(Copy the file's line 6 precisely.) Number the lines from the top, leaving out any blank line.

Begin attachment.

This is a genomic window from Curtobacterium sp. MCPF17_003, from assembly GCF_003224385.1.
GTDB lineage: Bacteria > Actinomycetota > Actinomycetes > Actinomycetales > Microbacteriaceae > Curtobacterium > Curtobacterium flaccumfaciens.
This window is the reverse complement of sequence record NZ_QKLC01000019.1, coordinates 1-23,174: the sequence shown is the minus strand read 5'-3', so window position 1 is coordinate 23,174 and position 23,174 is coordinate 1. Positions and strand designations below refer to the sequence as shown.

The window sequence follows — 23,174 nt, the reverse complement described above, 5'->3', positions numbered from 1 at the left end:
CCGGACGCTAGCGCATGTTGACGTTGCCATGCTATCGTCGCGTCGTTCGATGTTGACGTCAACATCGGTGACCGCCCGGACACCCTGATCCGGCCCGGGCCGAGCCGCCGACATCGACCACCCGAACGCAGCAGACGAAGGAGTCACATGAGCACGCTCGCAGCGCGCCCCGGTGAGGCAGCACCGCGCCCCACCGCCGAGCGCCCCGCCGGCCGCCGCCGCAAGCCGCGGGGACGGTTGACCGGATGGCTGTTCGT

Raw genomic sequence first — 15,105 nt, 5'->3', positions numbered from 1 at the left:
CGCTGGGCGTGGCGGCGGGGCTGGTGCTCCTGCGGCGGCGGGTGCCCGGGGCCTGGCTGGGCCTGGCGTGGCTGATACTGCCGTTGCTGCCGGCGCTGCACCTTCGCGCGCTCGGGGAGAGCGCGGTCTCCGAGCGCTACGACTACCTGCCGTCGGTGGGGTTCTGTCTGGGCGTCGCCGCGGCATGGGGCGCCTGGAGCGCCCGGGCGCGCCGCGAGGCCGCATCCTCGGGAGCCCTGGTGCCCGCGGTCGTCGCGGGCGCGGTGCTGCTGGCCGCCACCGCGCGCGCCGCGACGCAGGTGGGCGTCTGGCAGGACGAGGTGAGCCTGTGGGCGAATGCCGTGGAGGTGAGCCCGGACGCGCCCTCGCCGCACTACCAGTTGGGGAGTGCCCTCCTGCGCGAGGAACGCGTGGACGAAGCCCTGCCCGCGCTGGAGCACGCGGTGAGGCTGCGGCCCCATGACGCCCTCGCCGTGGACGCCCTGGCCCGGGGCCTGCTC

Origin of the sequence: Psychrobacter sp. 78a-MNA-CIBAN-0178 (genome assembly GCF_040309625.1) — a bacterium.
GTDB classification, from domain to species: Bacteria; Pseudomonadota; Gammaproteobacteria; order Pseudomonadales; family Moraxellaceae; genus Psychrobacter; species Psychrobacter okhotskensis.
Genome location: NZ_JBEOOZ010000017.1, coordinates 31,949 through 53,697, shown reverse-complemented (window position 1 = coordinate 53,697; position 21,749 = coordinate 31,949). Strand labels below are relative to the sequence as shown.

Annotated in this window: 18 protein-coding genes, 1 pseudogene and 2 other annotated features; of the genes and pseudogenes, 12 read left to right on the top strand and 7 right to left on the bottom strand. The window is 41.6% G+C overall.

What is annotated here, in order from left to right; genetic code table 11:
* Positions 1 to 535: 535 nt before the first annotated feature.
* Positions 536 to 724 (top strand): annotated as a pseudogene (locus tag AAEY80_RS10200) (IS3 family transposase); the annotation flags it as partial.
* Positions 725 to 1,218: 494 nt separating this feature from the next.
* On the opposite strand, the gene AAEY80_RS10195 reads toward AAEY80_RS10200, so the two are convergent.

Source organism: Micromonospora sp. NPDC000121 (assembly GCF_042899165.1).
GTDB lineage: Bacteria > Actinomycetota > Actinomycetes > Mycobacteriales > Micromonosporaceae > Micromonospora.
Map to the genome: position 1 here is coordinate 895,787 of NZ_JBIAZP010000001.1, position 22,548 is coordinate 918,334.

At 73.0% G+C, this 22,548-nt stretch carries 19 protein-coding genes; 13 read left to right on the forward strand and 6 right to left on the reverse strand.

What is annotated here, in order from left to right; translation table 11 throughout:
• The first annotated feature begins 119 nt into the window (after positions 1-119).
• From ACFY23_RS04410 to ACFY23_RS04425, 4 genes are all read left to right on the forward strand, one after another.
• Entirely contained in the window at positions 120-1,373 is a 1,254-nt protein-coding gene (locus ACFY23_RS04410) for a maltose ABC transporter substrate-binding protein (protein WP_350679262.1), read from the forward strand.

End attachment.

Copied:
Raw genomic sequence first — 15,105 nt, 5'->3', positions numbered from 1 at the left: